I have been asked to speak about reliability, quality engineering, quality assurance, and nondestructive testing. The nondestructive testing part has really gotten to me, and I'll address that at the end of the little talk. I get myself quite upset when I visit contractors, upset with myself when I was a contractor. You come in and you get a wiring diagram of the corporation. Here's a reliability organization and here's the quality assurance or.ganization. Here's an Rand D group, and here's the production engineering group, and it sort of sounds like everybody is running their own corporation. Being an old-fashioned engineer, I was brought up to believe and understand that you design reliability into the equipment in the first place. Of course, my experience was limited to vacuum tubes and discrete components qnd none of this sexy stuff of solid state physics and MOS and LSI devices. When you designed a circuit and you looked at the worst case power requirement and current flow and somebody said "you're going to have to deal with this kind of a range of ambient temperature," you derated a resistor. This meant that if it had to dissipate an eighth of a watt, you might decide to put a half watt resistor in th~re and you provide enough space so that it would fit in and some cooling air around it and maybe a little heat sink and the equipment worked very, very well.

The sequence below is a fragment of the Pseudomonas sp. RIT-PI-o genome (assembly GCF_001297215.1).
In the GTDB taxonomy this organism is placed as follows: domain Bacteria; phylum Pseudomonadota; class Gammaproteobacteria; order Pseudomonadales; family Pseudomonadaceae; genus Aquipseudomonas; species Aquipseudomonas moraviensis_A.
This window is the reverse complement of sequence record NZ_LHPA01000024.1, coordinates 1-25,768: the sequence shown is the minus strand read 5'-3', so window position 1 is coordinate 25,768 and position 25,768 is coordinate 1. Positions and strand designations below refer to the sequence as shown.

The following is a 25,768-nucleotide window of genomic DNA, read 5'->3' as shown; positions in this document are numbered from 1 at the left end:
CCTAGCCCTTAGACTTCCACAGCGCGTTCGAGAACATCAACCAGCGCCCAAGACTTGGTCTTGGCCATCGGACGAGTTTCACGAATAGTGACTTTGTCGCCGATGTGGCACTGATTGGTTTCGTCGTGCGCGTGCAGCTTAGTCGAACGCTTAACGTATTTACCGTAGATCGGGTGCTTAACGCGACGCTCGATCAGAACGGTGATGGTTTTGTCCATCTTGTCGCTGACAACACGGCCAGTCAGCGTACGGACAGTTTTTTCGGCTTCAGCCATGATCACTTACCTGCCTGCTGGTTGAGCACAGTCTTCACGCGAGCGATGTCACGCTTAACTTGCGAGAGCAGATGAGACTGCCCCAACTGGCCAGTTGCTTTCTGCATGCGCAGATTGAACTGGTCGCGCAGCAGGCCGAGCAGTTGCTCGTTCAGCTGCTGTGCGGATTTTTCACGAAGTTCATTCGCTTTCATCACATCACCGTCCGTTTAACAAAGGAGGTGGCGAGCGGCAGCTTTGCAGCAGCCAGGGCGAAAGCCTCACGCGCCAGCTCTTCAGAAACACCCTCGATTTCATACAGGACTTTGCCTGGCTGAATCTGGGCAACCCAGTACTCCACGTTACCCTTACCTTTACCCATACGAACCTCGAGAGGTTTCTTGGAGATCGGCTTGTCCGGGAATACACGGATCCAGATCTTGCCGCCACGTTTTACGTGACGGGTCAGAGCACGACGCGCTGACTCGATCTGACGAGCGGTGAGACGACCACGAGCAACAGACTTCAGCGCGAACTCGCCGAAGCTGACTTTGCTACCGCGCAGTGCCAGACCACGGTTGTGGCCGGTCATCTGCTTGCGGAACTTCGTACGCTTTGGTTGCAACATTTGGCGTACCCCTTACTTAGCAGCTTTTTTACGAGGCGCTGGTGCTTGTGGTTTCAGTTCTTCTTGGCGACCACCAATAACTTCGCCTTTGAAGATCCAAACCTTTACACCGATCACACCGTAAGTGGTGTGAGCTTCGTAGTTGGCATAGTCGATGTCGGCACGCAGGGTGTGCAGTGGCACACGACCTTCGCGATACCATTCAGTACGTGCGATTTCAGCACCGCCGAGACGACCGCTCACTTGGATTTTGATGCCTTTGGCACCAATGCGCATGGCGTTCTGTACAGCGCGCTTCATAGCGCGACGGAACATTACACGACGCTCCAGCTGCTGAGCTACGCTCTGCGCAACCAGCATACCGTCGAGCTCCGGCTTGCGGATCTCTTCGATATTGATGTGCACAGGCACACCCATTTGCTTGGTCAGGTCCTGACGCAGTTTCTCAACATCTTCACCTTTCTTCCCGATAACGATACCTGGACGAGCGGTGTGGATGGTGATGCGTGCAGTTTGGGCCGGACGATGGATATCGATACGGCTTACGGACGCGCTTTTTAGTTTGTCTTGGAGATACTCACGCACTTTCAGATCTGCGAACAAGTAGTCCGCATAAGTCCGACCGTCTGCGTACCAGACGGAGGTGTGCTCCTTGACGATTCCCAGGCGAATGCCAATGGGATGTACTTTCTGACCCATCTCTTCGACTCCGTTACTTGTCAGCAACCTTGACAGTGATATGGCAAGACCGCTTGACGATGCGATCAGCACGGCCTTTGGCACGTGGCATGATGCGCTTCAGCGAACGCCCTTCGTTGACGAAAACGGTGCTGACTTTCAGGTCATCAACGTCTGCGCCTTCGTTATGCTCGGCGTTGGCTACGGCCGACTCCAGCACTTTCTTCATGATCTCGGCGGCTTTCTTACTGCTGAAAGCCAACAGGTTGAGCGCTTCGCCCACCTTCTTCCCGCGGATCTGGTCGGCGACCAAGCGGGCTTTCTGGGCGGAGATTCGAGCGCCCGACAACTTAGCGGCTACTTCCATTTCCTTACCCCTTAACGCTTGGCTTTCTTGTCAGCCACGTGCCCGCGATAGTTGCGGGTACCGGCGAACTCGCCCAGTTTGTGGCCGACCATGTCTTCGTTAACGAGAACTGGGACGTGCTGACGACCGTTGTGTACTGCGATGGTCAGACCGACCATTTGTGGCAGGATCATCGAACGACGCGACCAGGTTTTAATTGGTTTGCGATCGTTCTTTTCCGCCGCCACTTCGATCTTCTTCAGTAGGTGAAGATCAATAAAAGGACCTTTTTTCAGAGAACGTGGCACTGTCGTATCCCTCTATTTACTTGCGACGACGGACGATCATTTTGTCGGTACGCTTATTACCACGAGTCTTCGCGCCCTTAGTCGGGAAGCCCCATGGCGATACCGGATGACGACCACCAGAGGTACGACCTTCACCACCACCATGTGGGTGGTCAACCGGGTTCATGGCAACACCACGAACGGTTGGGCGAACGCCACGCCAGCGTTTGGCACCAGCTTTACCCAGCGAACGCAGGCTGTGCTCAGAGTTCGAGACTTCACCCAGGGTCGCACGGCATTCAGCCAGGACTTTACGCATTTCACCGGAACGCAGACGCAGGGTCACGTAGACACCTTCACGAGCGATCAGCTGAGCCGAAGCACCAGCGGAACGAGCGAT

Brownman, Harold L. and Darcy, George, "Reliability, Quality, and NDT—Keys to Soldier Satisfaction" (1977). Proceedings of the ARPA/AFML Review of Progress in Quantitative NDE, July 1975–September 1976. 14.